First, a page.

SALT LAKE CITY — Going back four decades, from the time BYU football shed its longstanding image as a loser, every successful team enjoyed a great quarterback as the common dominator.
After a bit of a dry spell recently, it looks like the Cougars are back in the quarterback business. A sophomore who started the second half of last season, Zach Wilson, has all the tools to get the offense back in the end zone more consistently.
He’s so receptive to coaching. He’s constantly trying to be a better player; very critical of himself. But I do think he carries himself with a lot of confidence because he’s a good player and he knows what he’s doing out there.
–Aaron Roderick, BYU passing game coordinator
And get this: Wilson might be good enough to finally beat Utah next week for the first time since he was a youngster in elementary school. He darn near did it last season, leading BYU to a 20-point lead before Utes rallied in the second half to extend their winning streak to eight games in the intense rivalry. (Here’s a prediction: Over the next three years Wilson will be the first BYU quarterback to beat Utah since Max Hall in 2009).
BYU enters this season touting an improved all-around offense, highlighted by a veteran line and a much better stable of running backs. But the quarterback has got to be great for the team to be good.
Right from the start, against a Utah defense that is being hailed as among the best nationally, Wilson may likely need to play his best game of the season — not too much pressure on a quarterback still healing from offseason surgery to repair the labrum on his throwing shoulder.
“I expect him to be ready,” said BYU passing game coordinator Aaron Roderick. “He’s got to be. We’re playing against one of the best defenses in the country, so he’s got to be ready.”
Wilson burst on to the scene midway through last season, assigned with the task of igniting a stagnant offense. With a sense of confidence about him, the former Corner Canyon High star finished the season by completing all 18 passes in BYU’s win over Western Michigan in the Potato Bowl.
His ability, combined with the experience gained last season, has greatly increased the level of optimism going into this season — and don’t forget to mix in a healthy dose of confidence, which some would call cockiness.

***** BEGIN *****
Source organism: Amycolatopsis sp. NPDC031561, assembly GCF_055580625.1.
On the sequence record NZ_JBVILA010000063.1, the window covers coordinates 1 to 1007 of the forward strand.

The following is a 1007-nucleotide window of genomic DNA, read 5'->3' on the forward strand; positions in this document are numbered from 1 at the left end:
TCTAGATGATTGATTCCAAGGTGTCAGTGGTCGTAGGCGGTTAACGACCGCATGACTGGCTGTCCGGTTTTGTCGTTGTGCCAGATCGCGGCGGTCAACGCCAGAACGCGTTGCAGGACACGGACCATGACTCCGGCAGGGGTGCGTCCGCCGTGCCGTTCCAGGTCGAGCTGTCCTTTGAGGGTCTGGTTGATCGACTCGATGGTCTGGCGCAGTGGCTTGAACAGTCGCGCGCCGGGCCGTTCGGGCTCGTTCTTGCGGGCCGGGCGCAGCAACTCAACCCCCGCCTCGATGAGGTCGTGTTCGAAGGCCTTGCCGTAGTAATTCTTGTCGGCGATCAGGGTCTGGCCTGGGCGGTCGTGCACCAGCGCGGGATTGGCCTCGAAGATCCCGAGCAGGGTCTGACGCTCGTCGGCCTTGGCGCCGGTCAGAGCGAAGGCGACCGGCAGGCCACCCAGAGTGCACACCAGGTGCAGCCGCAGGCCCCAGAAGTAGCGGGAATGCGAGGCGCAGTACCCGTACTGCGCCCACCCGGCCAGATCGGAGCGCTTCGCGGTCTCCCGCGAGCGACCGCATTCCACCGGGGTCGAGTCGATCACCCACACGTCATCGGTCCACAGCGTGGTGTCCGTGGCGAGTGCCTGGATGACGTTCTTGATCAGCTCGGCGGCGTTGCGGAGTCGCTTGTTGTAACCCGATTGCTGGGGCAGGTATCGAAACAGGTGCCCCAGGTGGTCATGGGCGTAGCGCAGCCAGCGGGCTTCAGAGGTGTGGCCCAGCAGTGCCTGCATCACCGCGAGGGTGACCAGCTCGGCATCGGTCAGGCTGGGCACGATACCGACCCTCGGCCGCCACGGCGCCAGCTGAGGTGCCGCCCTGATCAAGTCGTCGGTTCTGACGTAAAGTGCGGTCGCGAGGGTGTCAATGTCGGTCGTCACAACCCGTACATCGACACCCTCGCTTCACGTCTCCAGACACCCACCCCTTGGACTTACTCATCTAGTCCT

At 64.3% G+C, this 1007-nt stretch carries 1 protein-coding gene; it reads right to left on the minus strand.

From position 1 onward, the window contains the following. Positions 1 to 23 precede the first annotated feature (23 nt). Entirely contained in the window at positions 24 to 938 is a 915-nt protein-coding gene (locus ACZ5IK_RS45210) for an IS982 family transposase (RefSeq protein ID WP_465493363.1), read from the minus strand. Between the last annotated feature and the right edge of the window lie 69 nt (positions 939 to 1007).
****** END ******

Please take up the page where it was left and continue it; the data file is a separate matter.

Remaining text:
Roderick, who is also Wilson’s position coach, believes the confidence stems from a great work ethic highlighted by countless hours of film study and preparation.
“I just watch him every day doing everything he can to become a better player,” Roderick said after a recent practice. “He’s so receptive to coaching. He’s constantly trying to be a better player; very critical of himself. But I do think he carries himself with a lot of confidence because he’s a good player and he knows what he’s doing out there.
“Peyton Manning said once that pressure is when you don’t know what the heck you’re doing out there. Zach carries himself with a lot of confidence because he knows what we’re doing. He’s got a good presence, and he understands what we’re trying to get done.”
Wilson enters his first full season as the starter at a great time. With coordinator Jeff Grimes, Roderick and several other coaches in their first season at BYU, last year was an often bumpy maiden voyage for the entire offense.
After two spring practices and a full offseason together, players and coaches should be in sync. As a result, the offense can become more intricate.
“We’re a little more advanced this year,” Roderick said. “It’s not so much about (Wilson) as it is the other players around him. Last year, the other 10 guys weren’t always ready for us to be more complicated than we were. Year two, everybody speaks the same language now.”
Not that the ride will be entirely smooth this year, though. The Utes, along with all the opponents, have an ample amount of game film on Wilson to devise a game plan to stop him and the offense.
“He’s not going to catch anybody off guard this year,” Roderick said. “They’ve got six, seven games of film on him now. He knows that these teams we’re playing are going to be gunning for him and they’re going to have a plan to try to stop him, so we’ve got to be ready.”
The big difference this year is an expected much-improved run game. By the time the Cougars ended the regular season against Utah, they were forced to convert Matt Hadley from defense to running back.
When Hadley went out with an injury, a game in which BYU had built a 20-point lead, the offense stymied. The addition of two graduate transfers and a healthy Lopini Katoa should give Wilson’s arm a rest.
“It’s hard nowadays to just throw it every play,” Roderick said. “I do believe we’re going to be a good passing team, but you’ve got to have a run game. We’re much better at running back than we were a year ago. That’s probably the most improved position on our team. Our offensive linemen, most of those guys are back and they’ve gotten better.”